The ground floor gallery, called the Promenade, doubles as a place for receptions and other public events. The theater is equipped with a large-screen video projection system and satellite-linked two-way teleconferencing capabilities that can transform it into a television studio with audience participation.
A combination stair and ramp leads up the second floor. This ramped stairway, which follows a travertine marble wall, forms the main feature of the museum's facade. From the sidewalk, it provides the spectacle of the continual movement of visitors climbing to the second level. From the interior, its landing on the corner of Little Santa Monica and Beverly Drive offers a platform for viewing the life of the street.
However, the ramped stairway has resulted in the one clumsy element in the museum's design. The awkward, slanting space left under the ramp has been filled with a slightly silly shallow pool that will become a prime place for castaway plastic cups, hamburger wrappings and other urban debris.
On the upper level is a library with a "console center" where visitors can call up old TV programs on video screens. An adjacent Scholars' Room serves serious researchers. The top level has the museum's boardroom and a wide roof terrace, with a spectacular view of the Santa Monica Mountains, for receptions.
Meier has limited his range of interior finishes to white paint, travertine and blue-gray carpeting for the floors and a light maple for some areas of paneling and for such furniture as the ground floor reception desk, library carrels and the boardroom table.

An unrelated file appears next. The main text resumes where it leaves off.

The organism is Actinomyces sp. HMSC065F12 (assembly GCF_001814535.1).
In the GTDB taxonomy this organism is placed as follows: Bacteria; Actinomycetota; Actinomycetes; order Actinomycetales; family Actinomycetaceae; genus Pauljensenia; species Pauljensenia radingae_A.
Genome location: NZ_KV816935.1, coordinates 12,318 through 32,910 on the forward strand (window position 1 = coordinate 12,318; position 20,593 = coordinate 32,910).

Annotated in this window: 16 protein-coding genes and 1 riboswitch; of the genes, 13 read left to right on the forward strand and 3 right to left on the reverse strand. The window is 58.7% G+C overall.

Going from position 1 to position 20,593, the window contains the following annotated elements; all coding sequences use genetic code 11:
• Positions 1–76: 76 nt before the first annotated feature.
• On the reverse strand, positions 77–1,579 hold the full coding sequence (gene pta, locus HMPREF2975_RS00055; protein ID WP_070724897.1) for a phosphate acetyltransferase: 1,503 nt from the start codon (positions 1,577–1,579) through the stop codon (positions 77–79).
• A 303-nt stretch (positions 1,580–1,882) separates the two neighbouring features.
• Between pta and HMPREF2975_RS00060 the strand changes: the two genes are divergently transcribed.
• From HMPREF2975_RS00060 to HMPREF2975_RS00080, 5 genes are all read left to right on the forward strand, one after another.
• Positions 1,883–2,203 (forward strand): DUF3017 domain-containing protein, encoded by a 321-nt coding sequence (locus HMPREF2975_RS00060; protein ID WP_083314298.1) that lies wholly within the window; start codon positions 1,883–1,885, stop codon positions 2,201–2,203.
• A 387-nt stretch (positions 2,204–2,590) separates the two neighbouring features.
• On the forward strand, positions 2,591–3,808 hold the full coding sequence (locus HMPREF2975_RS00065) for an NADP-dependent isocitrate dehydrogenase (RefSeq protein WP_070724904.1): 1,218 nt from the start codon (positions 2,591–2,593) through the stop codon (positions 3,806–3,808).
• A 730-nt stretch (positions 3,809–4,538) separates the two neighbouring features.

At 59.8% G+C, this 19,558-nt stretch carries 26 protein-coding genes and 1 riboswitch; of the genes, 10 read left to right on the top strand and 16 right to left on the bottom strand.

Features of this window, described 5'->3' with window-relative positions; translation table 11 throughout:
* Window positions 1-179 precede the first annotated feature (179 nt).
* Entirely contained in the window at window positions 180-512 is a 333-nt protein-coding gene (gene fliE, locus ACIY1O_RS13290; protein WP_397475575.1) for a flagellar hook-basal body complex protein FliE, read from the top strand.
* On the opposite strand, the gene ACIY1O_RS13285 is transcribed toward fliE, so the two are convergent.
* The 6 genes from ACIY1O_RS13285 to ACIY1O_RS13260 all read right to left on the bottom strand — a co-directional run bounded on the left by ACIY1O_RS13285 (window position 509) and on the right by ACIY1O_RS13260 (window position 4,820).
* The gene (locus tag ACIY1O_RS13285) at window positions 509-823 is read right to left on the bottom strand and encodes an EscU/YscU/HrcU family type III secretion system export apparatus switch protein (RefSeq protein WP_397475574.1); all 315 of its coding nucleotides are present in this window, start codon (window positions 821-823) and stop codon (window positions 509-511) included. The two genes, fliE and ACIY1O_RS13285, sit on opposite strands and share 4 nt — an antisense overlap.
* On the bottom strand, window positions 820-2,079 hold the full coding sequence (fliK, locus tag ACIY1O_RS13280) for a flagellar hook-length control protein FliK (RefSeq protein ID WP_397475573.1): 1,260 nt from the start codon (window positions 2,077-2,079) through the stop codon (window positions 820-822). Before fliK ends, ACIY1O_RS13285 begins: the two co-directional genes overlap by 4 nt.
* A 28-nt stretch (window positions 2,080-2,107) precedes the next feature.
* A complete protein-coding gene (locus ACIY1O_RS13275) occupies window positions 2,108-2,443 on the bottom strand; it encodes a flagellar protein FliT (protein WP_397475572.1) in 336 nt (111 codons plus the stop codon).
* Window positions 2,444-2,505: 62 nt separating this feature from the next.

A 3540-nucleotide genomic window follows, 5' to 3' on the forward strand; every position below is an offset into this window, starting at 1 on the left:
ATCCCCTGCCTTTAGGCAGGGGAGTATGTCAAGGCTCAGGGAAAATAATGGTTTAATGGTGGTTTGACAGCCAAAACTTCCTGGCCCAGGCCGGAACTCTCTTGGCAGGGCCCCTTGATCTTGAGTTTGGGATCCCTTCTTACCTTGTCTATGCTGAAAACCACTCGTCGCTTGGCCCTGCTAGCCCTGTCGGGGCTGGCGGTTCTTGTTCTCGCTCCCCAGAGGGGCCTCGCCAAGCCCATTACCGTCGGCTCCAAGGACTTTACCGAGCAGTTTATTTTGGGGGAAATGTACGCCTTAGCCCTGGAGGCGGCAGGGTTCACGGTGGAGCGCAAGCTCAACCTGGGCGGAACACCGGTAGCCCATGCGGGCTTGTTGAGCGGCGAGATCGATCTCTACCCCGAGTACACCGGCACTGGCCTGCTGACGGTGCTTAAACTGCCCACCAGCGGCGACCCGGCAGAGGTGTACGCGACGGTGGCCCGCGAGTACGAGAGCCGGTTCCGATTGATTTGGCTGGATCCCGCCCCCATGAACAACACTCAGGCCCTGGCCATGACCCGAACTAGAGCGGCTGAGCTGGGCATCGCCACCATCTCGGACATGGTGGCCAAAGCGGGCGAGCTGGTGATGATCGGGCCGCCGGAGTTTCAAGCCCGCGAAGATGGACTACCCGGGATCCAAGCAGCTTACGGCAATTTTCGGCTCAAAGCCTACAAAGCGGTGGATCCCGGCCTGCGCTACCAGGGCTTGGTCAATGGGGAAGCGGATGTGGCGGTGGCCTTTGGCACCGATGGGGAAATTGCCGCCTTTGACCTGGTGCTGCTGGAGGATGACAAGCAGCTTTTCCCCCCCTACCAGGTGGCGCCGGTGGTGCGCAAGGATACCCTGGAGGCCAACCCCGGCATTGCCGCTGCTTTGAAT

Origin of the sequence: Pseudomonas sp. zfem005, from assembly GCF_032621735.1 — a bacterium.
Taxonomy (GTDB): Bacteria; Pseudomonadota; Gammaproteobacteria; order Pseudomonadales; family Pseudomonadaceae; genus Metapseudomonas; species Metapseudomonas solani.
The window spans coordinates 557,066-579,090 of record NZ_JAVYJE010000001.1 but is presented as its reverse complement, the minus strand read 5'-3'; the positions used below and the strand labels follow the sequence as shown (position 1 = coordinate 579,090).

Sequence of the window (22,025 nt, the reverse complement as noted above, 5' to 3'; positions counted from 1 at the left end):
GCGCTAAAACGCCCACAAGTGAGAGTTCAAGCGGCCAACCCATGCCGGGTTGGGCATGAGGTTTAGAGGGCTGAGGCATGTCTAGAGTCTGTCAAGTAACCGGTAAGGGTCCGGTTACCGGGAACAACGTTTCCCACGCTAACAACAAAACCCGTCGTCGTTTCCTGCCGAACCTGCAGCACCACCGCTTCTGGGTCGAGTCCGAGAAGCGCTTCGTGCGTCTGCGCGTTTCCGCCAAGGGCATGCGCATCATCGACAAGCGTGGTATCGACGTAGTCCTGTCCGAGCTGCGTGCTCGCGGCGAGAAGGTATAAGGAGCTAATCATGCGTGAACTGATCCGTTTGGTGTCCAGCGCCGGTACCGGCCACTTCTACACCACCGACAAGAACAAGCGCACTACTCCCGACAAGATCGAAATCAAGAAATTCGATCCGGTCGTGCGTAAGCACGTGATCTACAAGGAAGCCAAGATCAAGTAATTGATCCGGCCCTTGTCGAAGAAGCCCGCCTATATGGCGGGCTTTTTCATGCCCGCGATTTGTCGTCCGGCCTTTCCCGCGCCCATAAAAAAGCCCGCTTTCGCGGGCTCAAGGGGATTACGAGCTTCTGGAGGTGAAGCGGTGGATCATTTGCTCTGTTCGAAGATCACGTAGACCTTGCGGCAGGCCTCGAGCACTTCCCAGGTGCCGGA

The new museum is partly a renovation of a Bank of America branch office and an adjoining restaurant that previously occupied the corner site. The back of the new building, housing the museum's administrative offices, has retained the old structure and its facades, refinished in white enameled metal. The bank's underground parking garage has also been retained.
The museum wears its aesthetic sophistication lightly, though it is clearly a cut above the Golden Triangle mixture of high kitsch and bland mediocrity that surrounds it. Its clean, simple lines have the good manners not to shame its neighbors while still making it clear that the building boasts a far more urbane architecture.
The Beverly Hills facility is also more sophisticated than the somber, limestone-covered tower that houses its Manhattan twin. The New York City building, designed by Philip Johnson and opened in 1991, replaced the original location where founder and veteran broadcasting executive William Paley started the Museum of Television and Radio in 1976. Meier's building is lighthearted where Johnson's too obviously strives for a somewhat ludicrous monumentality.
"We wanted to create a pleasing public place on the corner of Little Santa Monica and Beverly Drive," Meier said. "A place that invites people to participate in the pleasures of these popular entertainments that are now so much part of our daily lives."